BRUSSELS (Dow Jones Newswires), Jan. 24, 2012
The European Union Tuesday enacted new sanctions on Iran, including a planned oil ban effective July 1 and banking and shipping sanctions that will have the potential to cripple trade between both sides.
However, the EU said it was not seeking a full-scale embargo on all commercial relations with Iran.
The sanctions were agreed Monday by foreign ministers and represented the most significant ratcheting up of pressure on Iran thus far from Brussels over Tehran's nuclear program.
The new measure includes restrictions on the Central Bank and sanctions on Bank Tejarat, the last large Iranian state bank still operating in the EU, which was also hit by a U.S. ban Monday.
Nigel Kushner, chief executive of Whale Rock Legal Ltd., which advises companies on Iran sanctions, said the "trade can go on" between Iran and the EU but it will greatly complicate payment.
He said that's due to a combination of the new EU banking sanctions "and in parallel, the U.S. putting pressure on any bank in the world" after enacting a ban on dealings with the Central Bank of Iran.
Trade will also be hindered by sanctions on two shipping companies and an Iran port operator, Tidewater Middle East Co., which reportedly has operations at seven of the main ports in Iran.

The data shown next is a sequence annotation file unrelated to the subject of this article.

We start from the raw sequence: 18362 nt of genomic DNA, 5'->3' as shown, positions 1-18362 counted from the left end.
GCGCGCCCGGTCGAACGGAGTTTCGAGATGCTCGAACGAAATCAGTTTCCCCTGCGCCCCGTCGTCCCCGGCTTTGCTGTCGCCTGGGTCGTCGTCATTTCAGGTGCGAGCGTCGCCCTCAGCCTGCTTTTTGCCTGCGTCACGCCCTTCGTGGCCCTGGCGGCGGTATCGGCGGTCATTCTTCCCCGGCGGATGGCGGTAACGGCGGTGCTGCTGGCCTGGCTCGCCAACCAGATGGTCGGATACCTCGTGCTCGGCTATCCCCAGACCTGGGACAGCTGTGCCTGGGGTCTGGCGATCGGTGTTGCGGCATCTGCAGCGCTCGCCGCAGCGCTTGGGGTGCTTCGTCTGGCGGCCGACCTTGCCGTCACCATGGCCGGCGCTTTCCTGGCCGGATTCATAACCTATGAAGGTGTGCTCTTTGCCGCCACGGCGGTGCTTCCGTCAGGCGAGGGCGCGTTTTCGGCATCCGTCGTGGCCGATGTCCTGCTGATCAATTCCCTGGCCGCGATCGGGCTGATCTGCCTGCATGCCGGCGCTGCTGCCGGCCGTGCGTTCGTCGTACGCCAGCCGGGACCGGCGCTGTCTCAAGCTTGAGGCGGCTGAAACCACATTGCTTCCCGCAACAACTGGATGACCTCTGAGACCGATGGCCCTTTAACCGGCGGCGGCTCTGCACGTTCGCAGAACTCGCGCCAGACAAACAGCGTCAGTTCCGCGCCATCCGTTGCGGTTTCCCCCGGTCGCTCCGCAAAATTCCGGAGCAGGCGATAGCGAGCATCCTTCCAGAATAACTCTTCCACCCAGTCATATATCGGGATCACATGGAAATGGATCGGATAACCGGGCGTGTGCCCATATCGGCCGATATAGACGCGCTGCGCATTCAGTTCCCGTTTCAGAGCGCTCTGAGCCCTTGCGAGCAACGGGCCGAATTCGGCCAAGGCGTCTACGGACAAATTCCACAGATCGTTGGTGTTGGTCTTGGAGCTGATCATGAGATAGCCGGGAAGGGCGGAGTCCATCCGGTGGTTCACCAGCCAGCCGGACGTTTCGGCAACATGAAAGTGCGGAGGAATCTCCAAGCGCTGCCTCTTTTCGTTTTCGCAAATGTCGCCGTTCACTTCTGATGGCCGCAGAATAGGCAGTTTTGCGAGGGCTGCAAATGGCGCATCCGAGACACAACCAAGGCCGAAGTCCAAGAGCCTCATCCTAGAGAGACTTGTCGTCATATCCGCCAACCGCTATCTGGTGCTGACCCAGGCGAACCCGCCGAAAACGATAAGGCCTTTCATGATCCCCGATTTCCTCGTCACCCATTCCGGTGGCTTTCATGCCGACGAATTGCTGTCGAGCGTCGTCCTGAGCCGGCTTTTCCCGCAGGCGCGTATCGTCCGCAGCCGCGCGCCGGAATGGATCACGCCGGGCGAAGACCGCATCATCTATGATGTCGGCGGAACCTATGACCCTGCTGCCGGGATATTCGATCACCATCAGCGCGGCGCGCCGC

"This begs the question as to whether shipments may now be made to the seven ports where Tidewater is said to have operations," Kushner said.
According to the European Commission, the EU exported EUR11.3 billion worth of goods to Iran in 2010, notably machinery, cars and chemicals. Tehran sells mostly oil and some petrochemicals to Europe.
However, an EU official said Tuesday: "We don't want a full trade embargo on Iran."
The new measures aim to stop the Central Bank of Iran from circumventing previous sanctions, the official said.
The EU said that CBI transactions were still allowed when the member state involved has ensured, on a case-by-case basis, that they will not involve a designated entity or person.
The EU also tightened the noose with new sanctions on Syria, notably on its oil and banking sectors.
The EU targeted Ebla Petroleum Co. and the Deir-ez-Zur Petroleum Co., with which Suncor Energy Inc and Total SA where involved before stopping production due to previous sanctions and unrest Total reiterated that it had already "stopped activities that contribute to oil and gas production" in December. Suncor didn't return a request for comment.
Dijla Petroleum Co., a joint-venture with which Gulfsands Petroleum PLC is conducting exploration in Syria, also had sanctions imposed. A spokesman for the U.K. oil company said there was no "further impact on Gulfsands' activities in Syria" from the sanctions.
Copyright (c) 2012 Dow Jones & Company, Inc.
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